Mr Cryan has been replaced by Christian Sewing, who has worked at Deutsche for 25 years and most recently led the group’s private and commercial bank.
Reports emerged last month that Deutsche was looking for a successor for Mr Cryan, who joined the bank in 2015.
Since taking up the role, he has presided over three consecutive years of losses, with last year marked by a series of sharp drops in the company’s share price as it reported falling revenues and plans to restructure.
Earlier this year, Deutsche warned jobs in London were at risk as part of plans to axe 500 roles worldwide.
The bank’s share price is down 30 per cent over the last year, although the stock rose 4.5 per cent at the open on Monday.
Paul Achleitner, chairman of the lender’s supervisory board, said: “Despite his relatively short tenure as CEO, John Cryan has played a critical role in the almost 150-year history of Deutsche Bank – and laid the groundwork for a successful future of the bank. The supervisory board in general and I personally are grateful for this.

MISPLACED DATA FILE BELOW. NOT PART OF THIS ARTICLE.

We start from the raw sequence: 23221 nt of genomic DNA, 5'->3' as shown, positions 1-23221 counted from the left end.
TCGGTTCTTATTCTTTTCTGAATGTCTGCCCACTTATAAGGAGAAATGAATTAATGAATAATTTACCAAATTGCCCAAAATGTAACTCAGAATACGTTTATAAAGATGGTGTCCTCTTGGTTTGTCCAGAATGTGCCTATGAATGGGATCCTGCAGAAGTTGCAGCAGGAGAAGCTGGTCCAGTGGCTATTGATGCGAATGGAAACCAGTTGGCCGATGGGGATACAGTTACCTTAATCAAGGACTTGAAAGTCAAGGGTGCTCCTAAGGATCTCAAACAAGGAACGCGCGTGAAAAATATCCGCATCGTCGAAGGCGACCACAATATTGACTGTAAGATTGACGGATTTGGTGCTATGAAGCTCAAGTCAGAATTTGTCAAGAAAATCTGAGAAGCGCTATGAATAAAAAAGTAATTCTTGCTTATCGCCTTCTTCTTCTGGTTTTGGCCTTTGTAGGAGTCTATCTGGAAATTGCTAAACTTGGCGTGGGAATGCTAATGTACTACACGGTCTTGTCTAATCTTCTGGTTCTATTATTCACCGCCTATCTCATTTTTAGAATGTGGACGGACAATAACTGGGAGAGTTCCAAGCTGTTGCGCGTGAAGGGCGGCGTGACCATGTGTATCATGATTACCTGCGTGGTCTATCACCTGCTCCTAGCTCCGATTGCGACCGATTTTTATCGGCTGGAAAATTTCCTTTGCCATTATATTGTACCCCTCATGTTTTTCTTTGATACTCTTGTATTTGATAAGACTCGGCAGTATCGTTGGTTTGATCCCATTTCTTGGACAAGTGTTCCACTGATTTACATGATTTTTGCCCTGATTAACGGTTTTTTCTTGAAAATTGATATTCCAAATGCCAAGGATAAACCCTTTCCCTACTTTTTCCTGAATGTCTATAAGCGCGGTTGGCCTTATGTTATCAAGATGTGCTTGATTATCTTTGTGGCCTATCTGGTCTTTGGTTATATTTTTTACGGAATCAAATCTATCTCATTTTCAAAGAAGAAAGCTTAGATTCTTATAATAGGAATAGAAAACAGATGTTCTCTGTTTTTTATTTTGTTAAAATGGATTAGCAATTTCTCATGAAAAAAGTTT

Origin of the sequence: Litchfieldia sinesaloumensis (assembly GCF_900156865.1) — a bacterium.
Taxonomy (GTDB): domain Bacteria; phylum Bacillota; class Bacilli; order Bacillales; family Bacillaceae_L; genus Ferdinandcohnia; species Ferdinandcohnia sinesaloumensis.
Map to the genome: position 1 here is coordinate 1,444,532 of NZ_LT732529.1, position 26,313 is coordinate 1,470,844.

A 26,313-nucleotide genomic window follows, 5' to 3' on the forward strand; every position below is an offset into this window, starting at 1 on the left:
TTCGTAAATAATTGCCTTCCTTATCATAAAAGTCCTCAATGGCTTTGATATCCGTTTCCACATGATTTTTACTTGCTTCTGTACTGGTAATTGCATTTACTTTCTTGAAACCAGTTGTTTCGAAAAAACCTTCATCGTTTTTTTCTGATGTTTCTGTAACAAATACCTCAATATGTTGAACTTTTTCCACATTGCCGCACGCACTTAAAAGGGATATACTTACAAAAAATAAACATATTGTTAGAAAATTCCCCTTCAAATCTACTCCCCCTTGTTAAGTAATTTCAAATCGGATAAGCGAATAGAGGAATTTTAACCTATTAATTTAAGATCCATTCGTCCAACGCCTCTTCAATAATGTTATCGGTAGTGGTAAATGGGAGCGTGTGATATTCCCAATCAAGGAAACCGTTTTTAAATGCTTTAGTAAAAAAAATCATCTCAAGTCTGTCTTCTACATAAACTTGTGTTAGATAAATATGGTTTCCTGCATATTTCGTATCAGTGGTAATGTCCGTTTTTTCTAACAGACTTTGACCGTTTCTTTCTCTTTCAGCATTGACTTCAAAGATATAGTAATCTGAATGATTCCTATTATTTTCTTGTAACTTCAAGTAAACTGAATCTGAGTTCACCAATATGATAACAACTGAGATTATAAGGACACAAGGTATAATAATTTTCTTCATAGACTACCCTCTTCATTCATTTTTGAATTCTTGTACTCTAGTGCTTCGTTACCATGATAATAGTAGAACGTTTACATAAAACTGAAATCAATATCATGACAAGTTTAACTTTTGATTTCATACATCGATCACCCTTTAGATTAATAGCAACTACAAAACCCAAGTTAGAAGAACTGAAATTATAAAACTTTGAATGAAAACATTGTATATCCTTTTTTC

“However, following a comprehensive analysis we came to the conclusion that we need a new execution dynamic in the leadership of our bank.”
In a letter to staff, Mr Sewing also thanked Mr Cryan and said the bank would consider further restructuring as it seeks to make improvements.
“The challenge ahead is a big one for all of us,” he said. “We all know and sense how fast our industry is changing. The time pressure is on and the expectations are high from all sides – our clients, our investors, the regulators, politicians and the media.
“We have to make decisions faster and more clearly, we have to collaborate better, and we have to put team spirit at the heart of what we do. To unlock our bank’s greatest potential we must all think more about how to support our colleagues. This is what will make Deutsche Bank more successful.”
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